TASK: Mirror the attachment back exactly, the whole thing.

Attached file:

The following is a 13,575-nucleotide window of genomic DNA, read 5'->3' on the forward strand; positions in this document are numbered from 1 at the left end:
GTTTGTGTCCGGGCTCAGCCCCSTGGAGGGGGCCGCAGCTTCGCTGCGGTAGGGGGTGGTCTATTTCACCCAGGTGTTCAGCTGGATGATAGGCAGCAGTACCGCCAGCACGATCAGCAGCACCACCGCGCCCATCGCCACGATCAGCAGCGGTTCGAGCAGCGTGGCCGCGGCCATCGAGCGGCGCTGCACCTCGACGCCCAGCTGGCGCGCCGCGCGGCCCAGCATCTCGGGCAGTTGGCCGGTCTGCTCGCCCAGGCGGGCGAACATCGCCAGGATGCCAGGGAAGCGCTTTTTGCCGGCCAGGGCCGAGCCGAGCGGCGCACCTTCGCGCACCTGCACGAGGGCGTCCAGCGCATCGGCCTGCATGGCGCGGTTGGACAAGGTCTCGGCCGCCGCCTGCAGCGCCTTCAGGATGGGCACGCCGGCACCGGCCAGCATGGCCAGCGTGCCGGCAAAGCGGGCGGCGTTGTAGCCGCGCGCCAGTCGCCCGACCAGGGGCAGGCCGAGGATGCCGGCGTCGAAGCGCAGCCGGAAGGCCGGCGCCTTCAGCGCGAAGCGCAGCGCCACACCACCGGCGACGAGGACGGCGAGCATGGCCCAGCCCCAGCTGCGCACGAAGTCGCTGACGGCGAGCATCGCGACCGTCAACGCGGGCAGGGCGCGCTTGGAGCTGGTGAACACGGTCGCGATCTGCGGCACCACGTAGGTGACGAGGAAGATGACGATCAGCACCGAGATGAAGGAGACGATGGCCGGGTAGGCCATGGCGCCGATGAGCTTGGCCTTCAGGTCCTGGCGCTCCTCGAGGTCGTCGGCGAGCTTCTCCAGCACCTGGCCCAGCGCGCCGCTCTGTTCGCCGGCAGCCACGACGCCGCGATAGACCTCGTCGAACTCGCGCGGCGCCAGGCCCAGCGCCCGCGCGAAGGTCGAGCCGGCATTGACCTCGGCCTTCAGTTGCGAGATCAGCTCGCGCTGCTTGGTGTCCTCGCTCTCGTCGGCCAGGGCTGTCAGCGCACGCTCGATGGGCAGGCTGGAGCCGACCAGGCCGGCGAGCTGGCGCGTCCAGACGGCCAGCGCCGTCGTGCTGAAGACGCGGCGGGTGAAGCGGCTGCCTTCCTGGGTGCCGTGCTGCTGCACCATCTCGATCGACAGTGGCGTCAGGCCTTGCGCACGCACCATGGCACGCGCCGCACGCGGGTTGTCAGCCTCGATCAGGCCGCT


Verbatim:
The following is a 13,575-nucleotide window of genomic DNA, read 5'->3' on the forward strand; positions in this document are numbered from 1 at the left end:
GTTTGTGTCCGGGCTCAGCCCCSTGGAGGGGGCCGCAGCTTCGCTGCGGTAGGGGGTGGTCTATTTCACCCAGGTGTTCAGCTGGATGATAGGCAGCAGTACCGCCAGCACGATCAGCAGCACCACCGCGCCCATCGCCACGATCAGCAGCGGTTCGAGCAGCGTGGCCGCGGCCATCGAGCGGCGCTGCACCTCGACGCCCAGCTGGCGCGCCGCGCGGCCCAGCATCTCGGGCAGTTGGCCGGTCTGCTCGCCCAGGCGGGCGAACATCGCCAGGATGCCAGGGAAGCGCTTTTTGCCGGCCAGGGCCGAGCCGAGCGGCGCACCTTCGCGCACCTGCACGAGGGCGTCCAGCGCATCGGCCTGCATGGCGCGGTTGGACAAGGTCTCGGCCGCCGCCTGCAGCGCCTTCAGGATGGGCACGCCGGCACCGGCCAGCATGGCCAGCGTGCCGGCAAAGCGGGCGGCGTTGTAGCCGCGCGCCAGTCGCCCGACCAGGGGCAGGCCGAGGATGCCGGCGTCGAAGCGCAGCCGGAAGGCCGGCGCCTTCAGCGCGAAGCGCAGCGCCACACCACCGGCGACGAGGACGGCGAGCATGGCCCAGCCCCAGCTGCGCACGAAGTCGCTGACGGCGAGCATCGCGACCGTCAACGCGGGCAGGGCGCGCTTGGAGCTGGTGAACACGGTCGCGATCTGCGGCACCACGTAGGTGACGAGGAAGATGACGATCAGCACCGAGATGAAGGAGACGATGGCCGGGTAGGCCATGGCGCCGATGAGCTTGGCCTTCAGGTCCTGGCGCTCCTCGAGGTCGTCGGCGAGCTTCTCCAGCACCTGGCCCAGCGCGCCGCTCTGTTCGCCGGCAGCCACGACGCCGCGATAGACCTCGTCGAACTCGCGCGGCGCCAGGCCCAGCGCCCGCGCGAAGGTCGAGCCGGCATTGACCTCGGCCTTCAGTTGCGAGATCAGCTCGCGCTGCTTGGTGTCCTCGCTCTCGTCGGCCAGGGCTGTCAGCGCACGCTCGATGGGCAGGCTGGAGCCGACCAGGCCGGCGAGCTGGCGCGTCCAGACGGCCAGCGCCGTCGTGCTGAAGACGCGGCGGGTGAAGCGGCTGCCTTCCTGGGTGCCGTGCTGCTGCACCATCTCGATCGACAGTGGCGTCAGGCCTTGCGCACGCACCATGGCACGCGCCGCACGCGGGTTGTCAGCCTCGATCAGGCCGCT